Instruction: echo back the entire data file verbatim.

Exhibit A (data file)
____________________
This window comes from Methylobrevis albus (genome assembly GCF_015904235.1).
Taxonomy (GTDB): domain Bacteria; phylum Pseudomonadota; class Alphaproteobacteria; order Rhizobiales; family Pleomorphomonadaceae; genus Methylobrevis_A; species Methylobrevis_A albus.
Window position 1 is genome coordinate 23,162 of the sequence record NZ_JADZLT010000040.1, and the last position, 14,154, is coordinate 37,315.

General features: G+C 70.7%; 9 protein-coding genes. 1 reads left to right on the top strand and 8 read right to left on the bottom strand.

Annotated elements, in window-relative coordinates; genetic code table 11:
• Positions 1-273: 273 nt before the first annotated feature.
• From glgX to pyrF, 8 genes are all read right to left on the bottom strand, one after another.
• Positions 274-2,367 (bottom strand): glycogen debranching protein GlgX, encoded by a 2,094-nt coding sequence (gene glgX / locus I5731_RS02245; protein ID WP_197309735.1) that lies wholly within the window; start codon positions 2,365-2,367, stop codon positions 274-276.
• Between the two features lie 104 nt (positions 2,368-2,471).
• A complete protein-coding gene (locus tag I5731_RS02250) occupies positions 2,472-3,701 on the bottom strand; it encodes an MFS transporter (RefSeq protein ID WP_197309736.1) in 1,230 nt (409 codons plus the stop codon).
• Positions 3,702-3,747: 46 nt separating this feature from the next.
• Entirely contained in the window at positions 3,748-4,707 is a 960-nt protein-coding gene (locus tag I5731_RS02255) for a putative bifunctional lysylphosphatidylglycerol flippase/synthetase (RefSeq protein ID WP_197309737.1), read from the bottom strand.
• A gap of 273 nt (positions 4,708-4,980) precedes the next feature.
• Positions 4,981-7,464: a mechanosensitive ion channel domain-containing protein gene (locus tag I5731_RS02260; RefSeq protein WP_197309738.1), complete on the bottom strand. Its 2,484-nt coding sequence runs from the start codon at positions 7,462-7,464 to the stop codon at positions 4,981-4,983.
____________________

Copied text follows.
This window comes from Methylobrevis albus (genome assembly GCF_015904235.1).
Taxonomy (GTDB): domain Bacteria; phylum Pseudomonadota; class Alphaproteobacteria; order Rhizobiales; family Pleomorphomonadaceae; genus Methylobrevis_A; species Methylobrevis_A albus.
Window position 1 is genome coordinate 23,162 of the sequence record NZ_JADZLT010000040.1, and the last position, 14,154, is coordinate 37,315.

General features: G+C 70.7%; 9 protein-coding genes. 1 reads left to right on the top strand and 8 read right to left on the bottom strand.

Annotated elements, in window-relative coordinates; genetic code table 11:
• Positions 1-273: 273 nt before the first annotated feature.
• From glgX to pyrF, 8 genes are all read right to left on the bottom strand, one after another.
• Positions 274-2,367 (bottom strand): glycogen debranching protein GlgX, encoded by a 2,094-nt coding sequence (gene glgX / locus I5731_RS02245; protein ID WP_197309735.1) that lies wholly within the window; start codon positions 2,365-2,367, stop codon positions 274-276.
• Between the two features lie 104 nt (positions 2,368-2,471).
• A complete protein-coding gene (locus tag I5731_RS02250) occupies positions 2,472-3,701 on the bottom strand; it encodes an MFS transporter (RefSeq protein ID WP_197309736.1) in 1,230 nt (409 codons plus the stop codon).
• Positions 3,702-3,747: 46 nt separating this feature from the next.
• Entirely contained in the window at positions 3,748-4,707 is a 960-nt protein-coding gene (locus tag I5731_RS02255) for a putative bifunctional lysylphosphatidylglycerol flippase/synthetase (RefSeq protein ID WP_197309737.1), read from the bottom strand.
• A gap of 273 nt (positions 4,708-4,980) precedes the next feature.
• Positions 4,981-7,464: a mechanosensitive ion channel domain-containing protein gene (locus tag I5731_RS02260; RefSeq protein WP_197309738.1), complete on the bottom strand. Its 2,484-nt coding sequence runs from the start codon at positions 7,462-7,464 to the stop codon at positions 4,981-4,983.